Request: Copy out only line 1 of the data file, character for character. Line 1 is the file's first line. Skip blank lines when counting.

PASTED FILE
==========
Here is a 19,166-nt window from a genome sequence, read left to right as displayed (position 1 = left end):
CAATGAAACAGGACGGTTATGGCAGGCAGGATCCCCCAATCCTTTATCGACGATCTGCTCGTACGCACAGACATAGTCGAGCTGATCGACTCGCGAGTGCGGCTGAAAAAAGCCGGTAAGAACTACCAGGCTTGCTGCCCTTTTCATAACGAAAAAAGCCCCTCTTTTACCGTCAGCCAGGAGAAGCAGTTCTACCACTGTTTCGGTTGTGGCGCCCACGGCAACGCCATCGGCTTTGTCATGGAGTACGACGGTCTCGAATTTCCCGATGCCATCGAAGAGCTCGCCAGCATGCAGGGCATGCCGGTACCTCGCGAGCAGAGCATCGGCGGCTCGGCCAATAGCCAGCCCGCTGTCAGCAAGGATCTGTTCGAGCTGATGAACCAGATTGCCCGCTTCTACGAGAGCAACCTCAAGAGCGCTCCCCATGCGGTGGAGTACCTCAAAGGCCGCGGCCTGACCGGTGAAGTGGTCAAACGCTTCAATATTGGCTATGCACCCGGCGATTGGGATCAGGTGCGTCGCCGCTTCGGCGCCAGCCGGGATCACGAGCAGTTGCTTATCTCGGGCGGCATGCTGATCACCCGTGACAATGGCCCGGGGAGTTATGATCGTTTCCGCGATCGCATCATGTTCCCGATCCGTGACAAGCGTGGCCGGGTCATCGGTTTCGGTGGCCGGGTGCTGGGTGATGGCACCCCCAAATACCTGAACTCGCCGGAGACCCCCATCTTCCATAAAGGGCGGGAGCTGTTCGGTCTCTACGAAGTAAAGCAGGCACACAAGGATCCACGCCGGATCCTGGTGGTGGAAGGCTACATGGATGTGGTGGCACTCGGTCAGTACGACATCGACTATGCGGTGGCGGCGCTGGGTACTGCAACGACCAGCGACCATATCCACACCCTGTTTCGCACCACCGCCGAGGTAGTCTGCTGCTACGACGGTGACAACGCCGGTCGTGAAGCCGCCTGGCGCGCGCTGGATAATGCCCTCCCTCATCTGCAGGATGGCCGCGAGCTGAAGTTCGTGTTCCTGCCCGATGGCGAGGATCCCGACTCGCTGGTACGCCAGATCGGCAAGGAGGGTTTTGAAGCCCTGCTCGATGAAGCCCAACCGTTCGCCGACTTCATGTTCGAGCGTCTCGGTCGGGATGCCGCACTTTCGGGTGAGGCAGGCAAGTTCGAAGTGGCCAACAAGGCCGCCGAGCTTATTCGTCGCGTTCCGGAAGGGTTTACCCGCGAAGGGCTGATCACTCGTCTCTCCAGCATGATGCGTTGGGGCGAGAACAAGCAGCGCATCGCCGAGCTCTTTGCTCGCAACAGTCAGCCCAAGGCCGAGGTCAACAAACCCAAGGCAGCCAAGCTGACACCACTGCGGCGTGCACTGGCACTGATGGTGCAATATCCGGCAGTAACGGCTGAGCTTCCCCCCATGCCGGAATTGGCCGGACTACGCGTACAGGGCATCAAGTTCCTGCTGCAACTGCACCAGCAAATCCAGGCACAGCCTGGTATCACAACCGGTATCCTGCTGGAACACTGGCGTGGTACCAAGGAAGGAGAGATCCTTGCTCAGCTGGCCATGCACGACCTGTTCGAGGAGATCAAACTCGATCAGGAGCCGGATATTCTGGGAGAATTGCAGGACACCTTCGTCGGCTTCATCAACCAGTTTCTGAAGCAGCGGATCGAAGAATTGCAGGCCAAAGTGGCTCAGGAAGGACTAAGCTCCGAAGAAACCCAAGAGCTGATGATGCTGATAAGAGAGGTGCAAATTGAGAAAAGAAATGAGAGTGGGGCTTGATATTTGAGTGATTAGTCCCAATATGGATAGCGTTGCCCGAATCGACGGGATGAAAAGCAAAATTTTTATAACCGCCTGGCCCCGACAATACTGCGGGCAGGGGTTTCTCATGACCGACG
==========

Here is a 19,166-nt window from a genome sequence, read left to right as displayed (position 1 = left end):